The International Pavilion is the events center for the Northern Arizona University International House, a community of domestic and international students living in Campus Heights. The space is a destination for international students throughout the university to have a place for feel like is their own, while being open to the entire NAU campus community.
- The International Pavilion was designed to be NAU’s first Net Zero building; meaning, it has the capabilities of creating more energy than it consumes. Excess power produced by the building will be put back into the grid for other buildings on campus to utilize.
- The Pavilion is also the first NAU academic building to be equipped with its own solar power system.
- The building’s Lucid Dashboard allows students and building users to monitor daily energy use and production.
Achieving LEED Platinum
- Solar panels (35 kilowatt) line the roof of the International Pavilion to generate power for the building.
- Solar tubes have been installed to act as a natural lighting source in multiple International Pavilion rooms. The solar tubes filter sunlight in order to reduce the amount of energy used for artificial lighting.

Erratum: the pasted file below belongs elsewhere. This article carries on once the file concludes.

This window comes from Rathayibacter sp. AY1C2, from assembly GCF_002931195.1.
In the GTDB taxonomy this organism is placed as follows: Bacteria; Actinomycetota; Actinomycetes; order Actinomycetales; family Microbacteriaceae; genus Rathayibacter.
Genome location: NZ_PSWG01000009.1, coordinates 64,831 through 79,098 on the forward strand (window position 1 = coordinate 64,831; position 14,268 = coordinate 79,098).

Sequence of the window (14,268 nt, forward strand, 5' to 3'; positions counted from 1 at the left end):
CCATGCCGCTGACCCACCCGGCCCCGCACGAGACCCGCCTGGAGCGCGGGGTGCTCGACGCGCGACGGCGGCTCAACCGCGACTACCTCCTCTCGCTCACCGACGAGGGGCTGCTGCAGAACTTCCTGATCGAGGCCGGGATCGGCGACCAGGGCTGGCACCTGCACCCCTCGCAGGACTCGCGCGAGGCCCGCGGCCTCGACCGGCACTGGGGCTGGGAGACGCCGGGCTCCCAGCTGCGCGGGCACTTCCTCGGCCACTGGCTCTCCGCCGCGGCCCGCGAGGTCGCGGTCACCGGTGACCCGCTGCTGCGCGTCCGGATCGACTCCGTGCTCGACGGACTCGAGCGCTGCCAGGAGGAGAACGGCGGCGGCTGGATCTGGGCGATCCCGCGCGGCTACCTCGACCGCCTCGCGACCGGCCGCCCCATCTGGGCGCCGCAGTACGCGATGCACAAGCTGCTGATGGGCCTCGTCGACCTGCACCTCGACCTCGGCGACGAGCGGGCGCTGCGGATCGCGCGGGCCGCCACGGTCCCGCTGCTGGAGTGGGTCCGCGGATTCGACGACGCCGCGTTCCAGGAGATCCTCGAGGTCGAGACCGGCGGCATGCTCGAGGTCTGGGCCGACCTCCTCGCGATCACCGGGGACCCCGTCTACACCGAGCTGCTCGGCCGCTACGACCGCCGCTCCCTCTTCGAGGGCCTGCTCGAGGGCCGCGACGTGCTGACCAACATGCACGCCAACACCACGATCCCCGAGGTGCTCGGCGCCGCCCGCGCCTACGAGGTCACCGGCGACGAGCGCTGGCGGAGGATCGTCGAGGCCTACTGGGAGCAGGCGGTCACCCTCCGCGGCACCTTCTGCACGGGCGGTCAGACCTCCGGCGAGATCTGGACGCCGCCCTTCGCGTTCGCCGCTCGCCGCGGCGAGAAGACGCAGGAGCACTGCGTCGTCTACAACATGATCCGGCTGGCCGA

- 54 percent energy demand reduction for the entire building as a result of sustainable design elements.
- Motion lighting, solar lighting, and energy efficient light bulbs are used to reduce energy waste from leaving lights on.
- Windows in the International Pavilion are energy efficient with argon gas between window panes to keep the heat in and the cold out, and vice versa.
- Radiant heating is provided through piping which runs under all flooring and allows hot water to pump through and provide heated flooring.
Reduced building impact
- 86 percent of construction waste was diverted to reclamation facilities.
- Construction materials were 26 percent recycled content by cost.
- 44 percent of materials by cost were manufactured within 500 miles.
- 21 percent of raw materials by cost were gathered within 500 miles.
- Reclaimed water usage cut potable water consumption by 100 percent.
- A roof draining system is used to fill a filtration pond that reuses and distributes rain water to the site’s landscaping.